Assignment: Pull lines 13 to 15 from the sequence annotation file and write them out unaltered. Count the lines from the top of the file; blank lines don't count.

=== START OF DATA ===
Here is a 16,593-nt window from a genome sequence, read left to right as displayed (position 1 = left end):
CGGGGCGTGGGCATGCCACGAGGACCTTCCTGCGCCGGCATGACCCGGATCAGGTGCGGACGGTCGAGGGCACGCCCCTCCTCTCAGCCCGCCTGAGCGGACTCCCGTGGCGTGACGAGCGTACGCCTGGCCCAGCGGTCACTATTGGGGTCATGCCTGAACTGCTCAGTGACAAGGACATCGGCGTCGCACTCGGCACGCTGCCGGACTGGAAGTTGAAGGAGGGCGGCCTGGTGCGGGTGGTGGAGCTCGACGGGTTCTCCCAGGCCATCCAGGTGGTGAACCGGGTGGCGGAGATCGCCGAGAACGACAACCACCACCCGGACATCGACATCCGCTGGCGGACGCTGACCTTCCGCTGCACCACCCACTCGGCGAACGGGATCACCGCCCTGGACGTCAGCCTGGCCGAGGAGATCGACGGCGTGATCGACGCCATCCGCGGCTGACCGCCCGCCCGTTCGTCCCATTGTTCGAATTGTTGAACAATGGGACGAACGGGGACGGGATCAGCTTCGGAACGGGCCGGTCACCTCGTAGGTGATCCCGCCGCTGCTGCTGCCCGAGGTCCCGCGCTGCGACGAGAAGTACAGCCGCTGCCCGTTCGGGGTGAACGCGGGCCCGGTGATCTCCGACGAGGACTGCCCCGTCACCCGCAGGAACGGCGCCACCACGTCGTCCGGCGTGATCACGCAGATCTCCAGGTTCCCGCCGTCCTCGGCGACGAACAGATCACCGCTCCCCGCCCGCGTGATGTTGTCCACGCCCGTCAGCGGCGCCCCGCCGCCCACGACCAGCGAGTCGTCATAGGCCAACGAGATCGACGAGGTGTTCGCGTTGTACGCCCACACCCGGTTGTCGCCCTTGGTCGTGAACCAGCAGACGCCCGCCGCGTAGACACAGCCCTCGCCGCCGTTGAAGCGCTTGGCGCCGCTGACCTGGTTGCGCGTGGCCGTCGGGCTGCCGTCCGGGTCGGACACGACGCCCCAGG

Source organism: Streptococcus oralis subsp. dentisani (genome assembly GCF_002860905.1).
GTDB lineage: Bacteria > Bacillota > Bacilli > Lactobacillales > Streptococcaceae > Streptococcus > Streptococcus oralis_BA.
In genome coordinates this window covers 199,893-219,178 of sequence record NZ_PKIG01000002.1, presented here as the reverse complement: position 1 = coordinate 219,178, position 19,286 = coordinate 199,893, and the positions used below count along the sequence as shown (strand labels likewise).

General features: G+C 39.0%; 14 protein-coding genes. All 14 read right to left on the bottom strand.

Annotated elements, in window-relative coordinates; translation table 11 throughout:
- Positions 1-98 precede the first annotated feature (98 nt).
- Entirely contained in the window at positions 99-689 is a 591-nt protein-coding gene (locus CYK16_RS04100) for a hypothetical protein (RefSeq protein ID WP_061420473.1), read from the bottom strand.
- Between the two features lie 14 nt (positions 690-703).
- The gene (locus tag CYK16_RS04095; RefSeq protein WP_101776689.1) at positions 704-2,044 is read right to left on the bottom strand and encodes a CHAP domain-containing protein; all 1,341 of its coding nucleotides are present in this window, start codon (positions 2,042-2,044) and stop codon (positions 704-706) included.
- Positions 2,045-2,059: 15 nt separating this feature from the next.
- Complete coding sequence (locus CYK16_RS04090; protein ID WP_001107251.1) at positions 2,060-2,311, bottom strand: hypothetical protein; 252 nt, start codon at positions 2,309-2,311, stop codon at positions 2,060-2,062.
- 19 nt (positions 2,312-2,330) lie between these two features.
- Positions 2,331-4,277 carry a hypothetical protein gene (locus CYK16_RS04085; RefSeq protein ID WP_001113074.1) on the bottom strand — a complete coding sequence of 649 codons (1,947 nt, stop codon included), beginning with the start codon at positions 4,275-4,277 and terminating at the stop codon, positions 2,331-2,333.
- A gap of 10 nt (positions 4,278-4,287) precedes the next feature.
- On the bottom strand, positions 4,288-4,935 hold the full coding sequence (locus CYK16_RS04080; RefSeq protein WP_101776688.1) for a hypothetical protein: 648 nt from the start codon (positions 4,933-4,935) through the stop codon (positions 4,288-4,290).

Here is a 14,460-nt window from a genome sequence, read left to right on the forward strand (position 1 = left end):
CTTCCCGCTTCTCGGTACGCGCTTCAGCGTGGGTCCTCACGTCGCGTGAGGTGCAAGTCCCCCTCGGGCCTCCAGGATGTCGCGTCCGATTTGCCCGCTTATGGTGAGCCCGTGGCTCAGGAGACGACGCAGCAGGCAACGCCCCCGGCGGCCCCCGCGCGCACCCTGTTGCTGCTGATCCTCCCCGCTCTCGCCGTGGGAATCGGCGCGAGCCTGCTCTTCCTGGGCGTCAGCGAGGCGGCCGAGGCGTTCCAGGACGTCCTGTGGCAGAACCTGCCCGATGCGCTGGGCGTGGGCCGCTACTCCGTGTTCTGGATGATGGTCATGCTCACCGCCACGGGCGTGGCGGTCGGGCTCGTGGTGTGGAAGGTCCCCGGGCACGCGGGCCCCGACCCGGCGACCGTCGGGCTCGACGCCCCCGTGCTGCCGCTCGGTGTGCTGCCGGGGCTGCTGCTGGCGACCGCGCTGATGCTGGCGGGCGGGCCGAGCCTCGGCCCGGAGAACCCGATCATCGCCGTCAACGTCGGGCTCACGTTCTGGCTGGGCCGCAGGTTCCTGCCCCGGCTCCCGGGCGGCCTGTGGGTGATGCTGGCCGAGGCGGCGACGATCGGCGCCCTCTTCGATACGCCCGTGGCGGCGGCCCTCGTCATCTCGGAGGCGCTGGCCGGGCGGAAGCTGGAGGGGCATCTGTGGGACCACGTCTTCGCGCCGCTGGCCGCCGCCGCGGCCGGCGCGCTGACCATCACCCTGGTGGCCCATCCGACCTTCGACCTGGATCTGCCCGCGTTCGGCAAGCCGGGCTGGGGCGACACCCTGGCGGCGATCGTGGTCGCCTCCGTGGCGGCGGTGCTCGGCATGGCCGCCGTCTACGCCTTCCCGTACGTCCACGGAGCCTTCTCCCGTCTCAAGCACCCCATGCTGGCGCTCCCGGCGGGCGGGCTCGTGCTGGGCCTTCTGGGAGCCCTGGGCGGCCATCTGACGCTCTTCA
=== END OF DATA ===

- Complete coding sequence (locus CYK16_RS04090; protein ID WP_001107251.1) at positions 2,060-2,311, bottom strand: hypothetical protein; 252 nt, start codon at positions 2,309-2,311, stop codon at positions 2,060-2,062.
- 19 nt (positions 2,312-2,330) lie between these two features.
- Positions 2,331-4,277 carry a hypothetical protein gene (locus CYK16_RS04085; RefSeq protein ID WP_001113074.1) on the bottom strand — a complete coding sequence of 649 codons (1,947 nt, stop codon included), beginning with the start codon at positions 4,275-4,277 and terminating at the stop codon, positions 2,331-2,333.